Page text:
Metamorphic rocks are formed when a sedimentary layer is exposed to heat and pressure and undergoes a chemical change, which forms a new crystalline material. After metamorphism, limestone becomes marble.

Marble has been the most preferred stone for carving since the time of the ancient Greeks. Marble is moderately hard to work. It will hold very fine detail. American marbles good for carving are found especially in Colorado. Georgia marble is harder to carve and used mainly for architecture. Italian marble is great to carve. Pure marble is white. When minerals as iron and copper oxide are in the stone they add color. When marble is brought to a high polish, its crystalline structure sparkles. It does not hold up well outdoors. Acid rain begins to deteriorate the surface within a few years. A mask should be used when grinding.

Alabaster is a very soft stone for carving and sometimes can flake and split along hidden cracks in the stone. It will take a high polish, which brings out its incredible colors and patterns. In fact the stone is so beautiful that the viewer may overlook your sculptural forms and only admire the stone. Alabaster is a compact form of gypsum. It is white in its pure form and minerals add color. American alabaster is found especially in Colorado, Utah and Mexico. The dust from alabaster may cause an allergic reaction in some people, so wear a respirator when grinding.

Soapstone, or steatite, is soft enough to carve with a knife. It is composed of talc and has a slippery, soapy feel. It will take a polish and hold fine texture detail. It is a good choice for your first stone carving. Some soapstone contains asbestos. Always make sure the piece you carve does not. Some soapstone will fracture with mallet and chisel and should only carved with a grinder.

Virginia Soapstone is much harder soapstone. It is not slippery and contains no asbestos. Its workability, durability and natural resistance to weather and environmental pollution make Virginia Soapstone ideal for modern sculpture and outdoor monuments. It polishes to a dark gray or black. Unlike marble and limestone, Soapstone is nonporous and does not require any sealers or finishes. Unfinished areas exposed to the elements will slowly darken over time but will lighten again when oils are removed. It may be waxed to retain its pleasant gray color or treated for a dark, wet look. Mineral oil is often recommended to darken the stone but we have found that it tends to build up and dulls the surface. Other coatings such as wax can be used but usually require more upkeep. We do not recommend acrylic or urethane coatings under any circumstance.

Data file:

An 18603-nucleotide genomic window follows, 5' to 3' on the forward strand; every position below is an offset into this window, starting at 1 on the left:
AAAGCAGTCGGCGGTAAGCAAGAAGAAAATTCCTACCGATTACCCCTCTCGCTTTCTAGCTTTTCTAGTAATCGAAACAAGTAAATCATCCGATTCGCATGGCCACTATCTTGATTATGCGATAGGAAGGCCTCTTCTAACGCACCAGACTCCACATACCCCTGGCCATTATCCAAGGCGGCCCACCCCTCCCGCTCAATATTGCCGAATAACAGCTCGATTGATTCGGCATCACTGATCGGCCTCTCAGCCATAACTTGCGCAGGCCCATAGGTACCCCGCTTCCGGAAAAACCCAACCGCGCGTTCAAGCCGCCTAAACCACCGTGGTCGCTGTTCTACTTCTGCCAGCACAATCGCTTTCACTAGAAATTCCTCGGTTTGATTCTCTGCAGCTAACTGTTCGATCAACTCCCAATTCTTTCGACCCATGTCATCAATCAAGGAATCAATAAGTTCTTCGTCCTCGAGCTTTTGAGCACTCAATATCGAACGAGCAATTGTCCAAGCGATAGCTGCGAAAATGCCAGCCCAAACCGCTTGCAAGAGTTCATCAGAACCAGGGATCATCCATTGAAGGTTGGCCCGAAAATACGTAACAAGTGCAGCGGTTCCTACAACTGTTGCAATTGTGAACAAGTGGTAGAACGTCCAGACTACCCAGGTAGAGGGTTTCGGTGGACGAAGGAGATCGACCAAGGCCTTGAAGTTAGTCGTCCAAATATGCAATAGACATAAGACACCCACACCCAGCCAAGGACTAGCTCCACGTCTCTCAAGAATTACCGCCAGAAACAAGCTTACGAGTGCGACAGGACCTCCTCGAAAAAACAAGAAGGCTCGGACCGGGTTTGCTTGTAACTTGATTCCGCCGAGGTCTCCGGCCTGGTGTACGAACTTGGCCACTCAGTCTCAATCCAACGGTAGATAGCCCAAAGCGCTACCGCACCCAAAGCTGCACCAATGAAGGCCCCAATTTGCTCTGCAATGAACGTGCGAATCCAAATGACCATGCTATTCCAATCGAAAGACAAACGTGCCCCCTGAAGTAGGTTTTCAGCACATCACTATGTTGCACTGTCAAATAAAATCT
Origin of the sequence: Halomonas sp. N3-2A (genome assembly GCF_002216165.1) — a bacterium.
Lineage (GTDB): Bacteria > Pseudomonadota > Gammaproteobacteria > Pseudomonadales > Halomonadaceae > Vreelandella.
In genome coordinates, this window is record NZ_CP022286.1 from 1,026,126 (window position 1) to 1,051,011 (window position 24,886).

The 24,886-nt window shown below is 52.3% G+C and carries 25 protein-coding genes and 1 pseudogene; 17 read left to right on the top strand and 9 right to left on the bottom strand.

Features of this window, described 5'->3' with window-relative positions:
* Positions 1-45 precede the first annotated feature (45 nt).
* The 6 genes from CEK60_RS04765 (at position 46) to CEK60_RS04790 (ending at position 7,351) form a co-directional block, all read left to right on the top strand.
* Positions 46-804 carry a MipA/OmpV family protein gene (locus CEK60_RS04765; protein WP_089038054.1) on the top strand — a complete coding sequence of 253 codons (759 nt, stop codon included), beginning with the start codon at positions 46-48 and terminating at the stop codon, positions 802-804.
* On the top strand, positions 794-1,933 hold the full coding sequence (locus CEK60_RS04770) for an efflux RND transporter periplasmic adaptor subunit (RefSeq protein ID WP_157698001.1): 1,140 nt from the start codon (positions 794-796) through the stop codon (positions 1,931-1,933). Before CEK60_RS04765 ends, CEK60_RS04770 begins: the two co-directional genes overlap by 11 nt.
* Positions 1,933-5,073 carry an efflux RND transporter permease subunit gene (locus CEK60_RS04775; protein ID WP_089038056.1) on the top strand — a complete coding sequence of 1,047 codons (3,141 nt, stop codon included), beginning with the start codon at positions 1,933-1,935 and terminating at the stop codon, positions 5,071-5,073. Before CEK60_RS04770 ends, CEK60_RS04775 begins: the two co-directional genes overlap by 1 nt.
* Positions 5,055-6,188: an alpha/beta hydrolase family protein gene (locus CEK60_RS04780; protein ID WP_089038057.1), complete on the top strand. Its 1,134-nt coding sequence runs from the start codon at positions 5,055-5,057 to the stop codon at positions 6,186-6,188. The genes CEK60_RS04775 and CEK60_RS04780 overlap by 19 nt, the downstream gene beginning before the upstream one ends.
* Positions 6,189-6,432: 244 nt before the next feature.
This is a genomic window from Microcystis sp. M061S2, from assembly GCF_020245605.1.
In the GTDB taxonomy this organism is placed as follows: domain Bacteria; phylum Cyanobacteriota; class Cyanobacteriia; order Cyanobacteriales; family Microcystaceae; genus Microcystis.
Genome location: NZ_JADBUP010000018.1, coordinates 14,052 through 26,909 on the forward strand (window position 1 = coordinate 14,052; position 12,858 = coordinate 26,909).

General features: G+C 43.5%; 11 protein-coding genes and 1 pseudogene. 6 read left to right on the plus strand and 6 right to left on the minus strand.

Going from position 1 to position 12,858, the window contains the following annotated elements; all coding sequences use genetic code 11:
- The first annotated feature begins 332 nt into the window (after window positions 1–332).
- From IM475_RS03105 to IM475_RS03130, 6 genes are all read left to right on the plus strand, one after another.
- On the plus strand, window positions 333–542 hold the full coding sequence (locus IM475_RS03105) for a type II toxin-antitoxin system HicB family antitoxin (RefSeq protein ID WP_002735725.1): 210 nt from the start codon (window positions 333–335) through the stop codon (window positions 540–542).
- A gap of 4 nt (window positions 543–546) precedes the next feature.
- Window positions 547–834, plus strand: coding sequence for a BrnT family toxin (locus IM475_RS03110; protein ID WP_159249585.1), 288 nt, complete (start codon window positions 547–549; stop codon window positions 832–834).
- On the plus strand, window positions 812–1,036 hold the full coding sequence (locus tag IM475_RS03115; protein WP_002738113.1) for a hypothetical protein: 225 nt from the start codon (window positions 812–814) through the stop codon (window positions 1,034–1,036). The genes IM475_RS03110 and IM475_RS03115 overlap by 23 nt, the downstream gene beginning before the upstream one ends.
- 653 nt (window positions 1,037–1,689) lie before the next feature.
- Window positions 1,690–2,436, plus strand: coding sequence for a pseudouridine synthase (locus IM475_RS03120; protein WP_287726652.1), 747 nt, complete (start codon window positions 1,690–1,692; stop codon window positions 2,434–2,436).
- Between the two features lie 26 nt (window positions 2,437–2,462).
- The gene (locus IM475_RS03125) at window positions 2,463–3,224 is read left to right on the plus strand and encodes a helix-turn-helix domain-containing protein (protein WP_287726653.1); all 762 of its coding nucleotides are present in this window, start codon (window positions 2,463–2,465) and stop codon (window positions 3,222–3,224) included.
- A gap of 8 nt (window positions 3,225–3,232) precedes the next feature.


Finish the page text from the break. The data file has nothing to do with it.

Calcite – (Calcium Carbonate – H 3.0) Calcite is one of the most common minerals on the earth and makes up or is strongly related to a large part of the stones that are used for sculpture, namely marble and limestone, dolomite, travertine in addition to others. . A beautiful transclucent orange Calcite is currently sold for sculpting. It almost looks like glass. Sometimes has talc-like white veins that can be a problem.

Chlorite – (H 2.0 – 3.0) This term is often used to distinguish a group of similar minerals, but is often treated as one mineral. Most often in shades of green to black, but can be found in other colors. Due to its common occurrence with Talc and its relative softness is sometimes classified as soapstone.

Brucite – (Magnesium Hydroxide – H 2.0 – 2.5) Commonly found in association with dolomite, which will increase the hardness of the stone. Has an appearance most commonly ranging through white, yellow, lime green to dark green and grey. Is mined commercially because of its high magnesium content, but is a somewhat rare mineral.